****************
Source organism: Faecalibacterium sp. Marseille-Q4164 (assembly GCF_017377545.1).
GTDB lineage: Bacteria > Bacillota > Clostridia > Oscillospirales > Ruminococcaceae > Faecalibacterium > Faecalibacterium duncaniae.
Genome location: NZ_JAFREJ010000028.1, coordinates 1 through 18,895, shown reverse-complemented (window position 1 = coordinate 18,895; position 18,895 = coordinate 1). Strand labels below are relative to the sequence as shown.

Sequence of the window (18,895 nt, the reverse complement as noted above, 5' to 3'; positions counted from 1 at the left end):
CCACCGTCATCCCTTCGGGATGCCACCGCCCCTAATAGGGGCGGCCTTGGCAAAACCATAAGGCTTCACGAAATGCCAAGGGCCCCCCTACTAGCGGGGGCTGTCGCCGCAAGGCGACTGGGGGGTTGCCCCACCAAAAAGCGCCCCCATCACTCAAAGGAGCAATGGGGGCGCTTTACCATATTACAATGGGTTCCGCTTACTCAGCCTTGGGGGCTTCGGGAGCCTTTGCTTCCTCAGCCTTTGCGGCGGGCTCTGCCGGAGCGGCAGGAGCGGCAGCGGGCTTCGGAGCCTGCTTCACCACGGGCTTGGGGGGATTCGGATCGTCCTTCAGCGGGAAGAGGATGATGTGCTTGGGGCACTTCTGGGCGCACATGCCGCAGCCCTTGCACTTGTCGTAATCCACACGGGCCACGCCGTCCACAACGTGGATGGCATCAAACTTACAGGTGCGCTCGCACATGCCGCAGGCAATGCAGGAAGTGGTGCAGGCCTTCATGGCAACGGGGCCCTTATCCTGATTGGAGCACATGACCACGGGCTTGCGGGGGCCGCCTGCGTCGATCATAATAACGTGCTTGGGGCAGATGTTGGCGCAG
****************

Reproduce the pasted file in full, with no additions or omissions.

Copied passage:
Source organism: Faecalibacterium sp. Marseille-Q4164 (assembly GCF_017377545.1).
GTDB lineage: Bacteria > Bacillota > Clostridia > Oscillospirales > Ruminococcaceae > Faecalibacterium > Faecalibacterium duncaniae.
Genome location: NZ_JAFREJ010000028.1, coordinates 1 through 18,895, shown reverse-complemented (window position 1 = coordinate 18,895; position 18,895 = coordinate 1). Strand labels below are relative to the sequence as shown.

Sequence of the window (18,895 nt, the reverse complement as noted above, 5' to 3'; positions counted from 1 at the left end):
CCACCGTCATCCCTTCGGGATGCCACCGCCCCTAATAGGGGCGGCCTTGGCAAAACCATAAGGCTTCACGAAATGCCAAGGGCCCCCCTACTAGCGGGGGCTGTCGCCGCAAGGCGACTGGGGGGTTGCCCCACCAAAAAGCGCCCCCATCACTCAAAGGAGCAATGGGGGCGCTTTACCATATTACAATGGGTTCCGCTTACTCAGCCTTGGGGGCTTCGGGAGCCTTTGCTTCCTCAGCCTTTGCGGCGGGCTCTGCCGGAGCGGCAGGAGCGGCAGCGGGCTTCGGAGCCTGCTTCACCACGGGCTTGGGGGGATTCGGATCGTCCTTCAGCGGGAAGAGGATGATGTGCTTGGGGCACTTCTGGGCGCACATGCCGCAGCCCTTGCACTTGTCGTAATCCACACGGGCCACGCCGTCCACAACGTGGATGGCATCAAACTTACAGGTGCGCTCGCACATGCCGCAGGCAATGCAGGAAGTGGTGCAGGCCTTCATGGCAACGGGGCCCTTATCCTGATTGGAGCACATGACCACGGGCTTGCGGGGGCCGCCTGCGTCGATCATAATAACGTGCTTGGGGCAGATGTTGGCGCAG